“In fact, the final trigger for some people who might seem to be functioning extremely well can be very unique to the individual,” he said. “It might be based on what current life stressors they’re going through themselves at a particular moment, or maybe a loss that they just had, or grief that they’re experiencing within their own life.”
What Are Ways of Identifying Secondary Traumatic Stress?
Anyone can have a bad day or an “off” day, but knowing when an individual is developing secondary traumatic stress is vital for maintaining personal health and well-being. Not everyone is affected in the same way or exhibits the same warning signs.
“It would be really individualized for different people,” Dr. Perron explained. “However, as we look at what signs are used, for instance, in the diagnosis for post-traumatic stress disorder (PTSD), those same types of stress symptoms could be evident with secondary traumatic stress.”
Signs of Secondary Traumatic Stress
Dr. Perron highlighted these potential signs of STS:
Hypervigilance. Worrying intensely or having recurring thoughts.
Nightmares. Waking from dreams with intense dread and fear.
Change in sleep habits. Sleeping too much or too little.
Change in appetite. Eating too much or too little.
New anxieties or fears. Suddenly being afraid of the familiar.
Increasing agitation. More easily losing patience and snapping at others.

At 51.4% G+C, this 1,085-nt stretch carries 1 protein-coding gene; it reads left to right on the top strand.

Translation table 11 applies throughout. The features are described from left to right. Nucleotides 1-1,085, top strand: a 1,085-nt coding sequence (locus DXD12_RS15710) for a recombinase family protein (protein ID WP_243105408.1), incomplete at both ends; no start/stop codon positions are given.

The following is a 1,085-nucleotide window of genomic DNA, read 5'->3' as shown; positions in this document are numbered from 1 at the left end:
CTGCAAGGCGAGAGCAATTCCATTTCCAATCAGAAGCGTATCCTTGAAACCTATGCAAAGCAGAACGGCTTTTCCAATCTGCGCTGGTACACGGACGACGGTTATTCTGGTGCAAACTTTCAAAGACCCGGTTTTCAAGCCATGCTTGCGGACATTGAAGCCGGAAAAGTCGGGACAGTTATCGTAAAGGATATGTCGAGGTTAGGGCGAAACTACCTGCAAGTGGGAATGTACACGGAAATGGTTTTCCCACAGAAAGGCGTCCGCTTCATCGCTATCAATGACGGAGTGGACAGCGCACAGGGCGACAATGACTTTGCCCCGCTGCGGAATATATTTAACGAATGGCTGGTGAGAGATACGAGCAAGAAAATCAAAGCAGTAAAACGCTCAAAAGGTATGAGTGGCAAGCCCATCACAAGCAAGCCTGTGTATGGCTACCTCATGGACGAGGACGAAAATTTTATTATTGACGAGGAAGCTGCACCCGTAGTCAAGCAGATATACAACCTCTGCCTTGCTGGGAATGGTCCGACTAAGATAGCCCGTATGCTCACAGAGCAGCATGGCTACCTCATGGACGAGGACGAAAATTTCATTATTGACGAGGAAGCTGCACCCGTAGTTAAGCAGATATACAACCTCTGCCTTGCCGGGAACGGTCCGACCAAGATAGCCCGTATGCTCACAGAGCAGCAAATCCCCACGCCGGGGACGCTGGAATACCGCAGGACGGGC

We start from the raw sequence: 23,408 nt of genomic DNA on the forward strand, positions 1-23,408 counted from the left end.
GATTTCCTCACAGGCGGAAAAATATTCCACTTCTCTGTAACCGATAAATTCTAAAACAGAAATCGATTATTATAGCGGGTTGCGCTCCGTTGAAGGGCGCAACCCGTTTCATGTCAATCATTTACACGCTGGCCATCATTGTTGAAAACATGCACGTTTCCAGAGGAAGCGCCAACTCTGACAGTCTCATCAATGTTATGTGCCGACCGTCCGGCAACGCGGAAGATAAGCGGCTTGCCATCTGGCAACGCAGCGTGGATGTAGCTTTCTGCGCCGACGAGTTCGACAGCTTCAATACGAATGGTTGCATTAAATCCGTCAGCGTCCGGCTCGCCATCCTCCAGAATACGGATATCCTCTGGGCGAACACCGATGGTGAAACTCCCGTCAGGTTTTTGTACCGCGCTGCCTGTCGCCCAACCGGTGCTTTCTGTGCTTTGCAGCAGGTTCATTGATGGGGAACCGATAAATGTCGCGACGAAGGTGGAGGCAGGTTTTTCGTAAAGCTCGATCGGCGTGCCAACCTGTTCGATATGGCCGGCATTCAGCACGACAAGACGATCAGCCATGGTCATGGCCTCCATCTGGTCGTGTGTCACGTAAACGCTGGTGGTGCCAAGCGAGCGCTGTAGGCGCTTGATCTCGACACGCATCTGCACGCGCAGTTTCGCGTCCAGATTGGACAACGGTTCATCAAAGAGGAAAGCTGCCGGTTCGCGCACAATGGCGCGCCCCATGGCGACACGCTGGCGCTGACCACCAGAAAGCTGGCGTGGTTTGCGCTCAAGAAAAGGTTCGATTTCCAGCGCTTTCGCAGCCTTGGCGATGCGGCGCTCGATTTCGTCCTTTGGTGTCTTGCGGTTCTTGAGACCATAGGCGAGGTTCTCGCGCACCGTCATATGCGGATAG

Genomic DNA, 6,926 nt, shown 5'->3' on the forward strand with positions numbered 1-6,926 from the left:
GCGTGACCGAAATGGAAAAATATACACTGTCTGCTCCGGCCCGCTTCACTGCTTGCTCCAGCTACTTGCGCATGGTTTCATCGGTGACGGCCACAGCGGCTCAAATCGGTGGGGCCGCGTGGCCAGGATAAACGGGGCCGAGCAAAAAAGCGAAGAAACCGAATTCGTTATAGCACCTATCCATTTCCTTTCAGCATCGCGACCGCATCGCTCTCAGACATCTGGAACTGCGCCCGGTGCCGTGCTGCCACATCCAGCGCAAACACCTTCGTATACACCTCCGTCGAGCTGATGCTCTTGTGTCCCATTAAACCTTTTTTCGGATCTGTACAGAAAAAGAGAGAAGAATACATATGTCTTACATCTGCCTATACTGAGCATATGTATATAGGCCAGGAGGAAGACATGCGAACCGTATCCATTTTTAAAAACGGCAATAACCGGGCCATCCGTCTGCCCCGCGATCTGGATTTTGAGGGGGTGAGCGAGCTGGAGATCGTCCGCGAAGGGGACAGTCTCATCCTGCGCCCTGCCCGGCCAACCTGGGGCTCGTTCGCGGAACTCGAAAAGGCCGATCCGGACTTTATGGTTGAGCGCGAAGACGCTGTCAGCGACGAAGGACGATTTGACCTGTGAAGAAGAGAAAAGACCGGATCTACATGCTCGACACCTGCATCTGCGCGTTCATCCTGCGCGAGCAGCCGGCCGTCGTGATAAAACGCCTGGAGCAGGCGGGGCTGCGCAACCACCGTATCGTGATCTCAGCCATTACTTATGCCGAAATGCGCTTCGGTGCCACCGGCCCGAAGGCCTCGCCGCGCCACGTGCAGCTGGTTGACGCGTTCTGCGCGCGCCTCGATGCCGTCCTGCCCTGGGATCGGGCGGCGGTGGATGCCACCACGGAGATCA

Loss of pleasure. Lacking interest in once-favorite activities or hobbies.
Somatic condition. Having a physical response (pain, weakness) to distress.
Inability to do work. Struggling to perform tasks and handle responsibilities.
By addressing the signs of STS, counselors can prevent jeopardizing their professional performance. The American Counseling Association (ACA) reports that negative outcomes associated with vicarious trauma can include low motivation, increased errors, decreased quality, avoidance of responsibilities, perfectionism, and lack of flexibility (PDF, 102 KB).
How to Manage Secondary Traumatic Stress
There is serious risk in overlooking STS, so counselors need to stay vigilant about proactively looking for dangerous signs.
“I think probably one of the most important factors is a level of self-awareness—that self-reflective process to be able to look internally and recognize, ‘OK, here are my own trigger signs. Here are the warning signs that I’m getting to a bad place,’” Dr. Perron said.
To engage in that self-reflective process, he recommends that counselors seek their own counseling, lean on colleagues or other professionals in the space, or connect on a deeper level with loved ones to work through problems.
And just as warning signs can vary by the individual, effective coping techniques can vary. Dr. Perron and SAMHSA’s Compassion Fatigue and Self-Care for Crisis Counselors guide offer the following tips for professionals: